4-1/2 stars (out of 5)
After reading Cussler's disappointing Poiseidon's Arrow, co-written by his son Dirk Cussler last year - I gave it just 3 stars - I wasn't expecting this to be much better (read my review here). That book was the 22nd "starring" Dirk Pitt, who since his introduction in 1965 has "graduated to head up the National Underwater and Marine Agency. Pitt makes an occasional appearance in that capacity in Zero Hour, but this one (Book 9 of The Numa Files) follows friends Kurt Austin and Joe Zavala and the rest of the Numa team as they try to stop a mad scientist who's bent on destroying the world as they know it.
The focus, if you will, is on "zero point energy," which is a theoretical state of energy that well-known scientists like Nikola Tesla reportedly espoused but for which his designs mysteriously disappeared before they could be tested. If tapped, it could be used as an energy source for the betterment of the world; but misused, the consequences could be dire. Here, the Numa team learns that a discredited and paranoid scientist has mastered the technology and, together with his son, plans to unleash it by targeting a fault line that runs through the middle of Australia and splitting the continent right down the middle.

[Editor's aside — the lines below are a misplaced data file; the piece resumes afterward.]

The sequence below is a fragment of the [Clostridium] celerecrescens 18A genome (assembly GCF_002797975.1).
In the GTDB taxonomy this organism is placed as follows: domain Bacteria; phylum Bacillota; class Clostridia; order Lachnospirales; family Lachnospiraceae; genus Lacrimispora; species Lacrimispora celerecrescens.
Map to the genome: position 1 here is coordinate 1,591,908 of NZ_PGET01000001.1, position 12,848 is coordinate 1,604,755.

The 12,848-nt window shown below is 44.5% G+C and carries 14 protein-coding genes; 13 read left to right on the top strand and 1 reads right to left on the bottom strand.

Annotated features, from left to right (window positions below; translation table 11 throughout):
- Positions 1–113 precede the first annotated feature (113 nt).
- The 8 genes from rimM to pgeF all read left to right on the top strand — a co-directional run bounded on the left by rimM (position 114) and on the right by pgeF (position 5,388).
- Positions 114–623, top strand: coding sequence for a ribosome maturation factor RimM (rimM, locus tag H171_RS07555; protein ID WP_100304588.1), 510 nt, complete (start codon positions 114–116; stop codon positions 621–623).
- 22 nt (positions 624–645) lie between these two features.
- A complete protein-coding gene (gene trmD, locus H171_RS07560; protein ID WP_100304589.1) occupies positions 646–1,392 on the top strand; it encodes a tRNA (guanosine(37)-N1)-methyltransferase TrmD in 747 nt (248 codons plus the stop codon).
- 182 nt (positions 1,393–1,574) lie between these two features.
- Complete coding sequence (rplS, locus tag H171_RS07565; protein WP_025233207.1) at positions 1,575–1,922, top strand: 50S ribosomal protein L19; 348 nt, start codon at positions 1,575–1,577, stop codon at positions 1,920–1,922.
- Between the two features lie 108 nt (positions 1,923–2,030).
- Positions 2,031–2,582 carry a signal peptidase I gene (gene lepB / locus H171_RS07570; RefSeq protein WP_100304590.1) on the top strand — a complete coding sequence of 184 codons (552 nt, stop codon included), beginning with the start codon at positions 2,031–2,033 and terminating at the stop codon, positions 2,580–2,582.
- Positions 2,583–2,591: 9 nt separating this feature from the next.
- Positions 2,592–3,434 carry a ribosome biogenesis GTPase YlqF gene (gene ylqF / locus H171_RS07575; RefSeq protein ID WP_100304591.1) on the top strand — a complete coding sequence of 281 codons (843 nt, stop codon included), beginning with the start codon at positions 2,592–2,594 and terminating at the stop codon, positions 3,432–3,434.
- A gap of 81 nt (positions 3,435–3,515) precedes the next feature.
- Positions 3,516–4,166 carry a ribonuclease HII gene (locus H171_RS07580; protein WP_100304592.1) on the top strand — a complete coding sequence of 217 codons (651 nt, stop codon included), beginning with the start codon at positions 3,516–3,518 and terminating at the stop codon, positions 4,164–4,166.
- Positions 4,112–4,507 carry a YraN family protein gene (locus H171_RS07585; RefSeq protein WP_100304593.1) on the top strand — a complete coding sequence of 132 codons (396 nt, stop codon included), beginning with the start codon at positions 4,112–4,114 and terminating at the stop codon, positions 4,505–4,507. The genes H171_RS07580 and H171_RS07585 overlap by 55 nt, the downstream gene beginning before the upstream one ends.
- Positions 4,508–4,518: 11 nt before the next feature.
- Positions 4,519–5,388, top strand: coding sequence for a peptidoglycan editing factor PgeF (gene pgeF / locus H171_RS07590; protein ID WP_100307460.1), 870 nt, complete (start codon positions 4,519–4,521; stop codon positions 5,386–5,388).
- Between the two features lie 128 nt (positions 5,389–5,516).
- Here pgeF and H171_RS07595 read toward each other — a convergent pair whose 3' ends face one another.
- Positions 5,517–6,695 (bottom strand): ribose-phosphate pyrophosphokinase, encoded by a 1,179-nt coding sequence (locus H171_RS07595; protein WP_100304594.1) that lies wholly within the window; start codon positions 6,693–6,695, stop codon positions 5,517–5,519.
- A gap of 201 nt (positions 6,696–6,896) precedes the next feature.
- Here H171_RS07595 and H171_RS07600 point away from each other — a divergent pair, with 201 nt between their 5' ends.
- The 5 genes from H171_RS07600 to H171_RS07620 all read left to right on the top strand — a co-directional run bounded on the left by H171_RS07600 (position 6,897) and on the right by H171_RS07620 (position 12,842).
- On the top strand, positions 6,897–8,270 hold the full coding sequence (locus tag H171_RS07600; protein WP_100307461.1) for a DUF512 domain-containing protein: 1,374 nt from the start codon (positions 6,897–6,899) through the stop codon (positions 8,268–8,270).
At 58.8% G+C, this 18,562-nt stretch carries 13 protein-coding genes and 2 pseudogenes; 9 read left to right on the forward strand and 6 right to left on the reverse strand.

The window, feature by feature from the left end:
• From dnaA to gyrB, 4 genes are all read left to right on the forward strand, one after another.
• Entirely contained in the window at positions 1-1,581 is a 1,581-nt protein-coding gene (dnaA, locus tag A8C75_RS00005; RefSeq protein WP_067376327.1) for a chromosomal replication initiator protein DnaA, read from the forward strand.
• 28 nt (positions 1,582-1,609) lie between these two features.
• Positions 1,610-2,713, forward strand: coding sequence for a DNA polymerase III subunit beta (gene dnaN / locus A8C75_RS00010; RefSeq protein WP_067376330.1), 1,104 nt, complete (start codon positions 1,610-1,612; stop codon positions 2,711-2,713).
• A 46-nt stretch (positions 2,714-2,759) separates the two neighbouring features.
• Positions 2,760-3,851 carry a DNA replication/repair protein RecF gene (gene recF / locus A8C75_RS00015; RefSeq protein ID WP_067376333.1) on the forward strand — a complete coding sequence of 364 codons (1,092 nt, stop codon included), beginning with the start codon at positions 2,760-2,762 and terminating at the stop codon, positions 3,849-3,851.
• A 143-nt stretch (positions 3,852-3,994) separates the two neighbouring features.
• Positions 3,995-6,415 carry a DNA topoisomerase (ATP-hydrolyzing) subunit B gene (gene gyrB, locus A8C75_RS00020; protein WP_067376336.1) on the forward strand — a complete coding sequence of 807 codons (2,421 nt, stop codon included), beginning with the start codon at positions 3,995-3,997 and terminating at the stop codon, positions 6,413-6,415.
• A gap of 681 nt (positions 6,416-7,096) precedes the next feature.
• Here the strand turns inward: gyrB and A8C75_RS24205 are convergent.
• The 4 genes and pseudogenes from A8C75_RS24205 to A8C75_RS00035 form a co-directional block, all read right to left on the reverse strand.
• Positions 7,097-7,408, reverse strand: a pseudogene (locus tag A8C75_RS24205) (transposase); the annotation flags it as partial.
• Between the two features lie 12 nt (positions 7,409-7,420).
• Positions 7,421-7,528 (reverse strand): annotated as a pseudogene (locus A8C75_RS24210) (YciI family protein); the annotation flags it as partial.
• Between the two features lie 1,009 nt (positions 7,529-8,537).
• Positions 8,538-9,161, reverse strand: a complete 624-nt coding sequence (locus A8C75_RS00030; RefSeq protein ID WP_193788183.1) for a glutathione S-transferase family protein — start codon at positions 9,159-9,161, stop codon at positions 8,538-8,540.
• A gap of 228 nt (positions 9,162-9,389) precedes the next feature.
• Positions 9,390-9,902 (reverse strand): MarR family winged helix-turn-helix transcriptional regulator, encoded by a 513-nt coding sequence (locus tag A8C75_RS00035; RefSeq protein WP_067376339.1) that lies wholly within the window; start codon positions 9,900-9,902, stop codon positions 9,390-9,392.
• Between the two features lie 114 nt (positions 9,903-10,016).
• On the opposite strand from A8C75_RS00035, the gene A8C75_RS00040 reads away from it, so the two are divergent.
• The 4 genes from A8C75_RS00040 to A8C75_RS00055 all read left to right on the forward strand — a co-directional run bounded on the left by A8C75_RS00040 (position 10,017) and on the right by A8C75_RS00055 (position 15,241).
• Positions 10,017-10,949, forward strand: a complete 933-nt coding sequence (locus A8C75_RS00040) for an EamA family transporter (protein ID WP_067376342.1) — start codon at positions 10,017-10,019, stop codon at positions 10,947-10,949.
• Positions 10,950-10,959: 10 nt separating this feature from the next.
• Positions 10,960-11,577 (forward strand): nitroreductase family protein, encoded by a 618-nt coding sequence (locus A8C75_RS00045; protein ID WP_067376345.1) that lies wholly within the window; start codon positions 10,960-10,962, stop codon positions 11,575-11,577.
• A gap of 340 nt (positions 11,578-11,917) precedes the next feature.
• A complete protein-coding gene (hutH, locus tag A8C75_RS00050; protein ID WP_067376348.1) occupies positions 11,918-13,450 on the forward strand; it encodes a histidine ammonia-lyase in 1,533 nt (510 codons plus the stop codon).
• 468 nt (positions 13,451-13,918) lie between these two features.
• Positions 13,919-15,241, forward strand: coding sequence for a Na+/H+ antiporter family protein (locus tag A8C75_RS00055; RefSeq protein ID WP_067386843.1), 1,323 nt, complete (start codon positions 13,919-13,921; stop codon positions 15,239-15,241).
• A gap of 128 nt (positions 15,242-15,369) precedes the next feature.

As the team searches to find and shut down the villain before that happens at "Zero Hour," the chase moves along nicely, making this book hard to put down. On occasion, the boundaries of what the human body is capable of are tested a bit as the testosterone levels shoot up (literally and figuratively), but it never quite reaches the point of super-human that always bugs the heck out of me when I run across it in other books of this genre. All in all, a great job!
Zero Hour by Clive Cussler and Graham Brown (Putnam Adult, May 2013); 400 pp.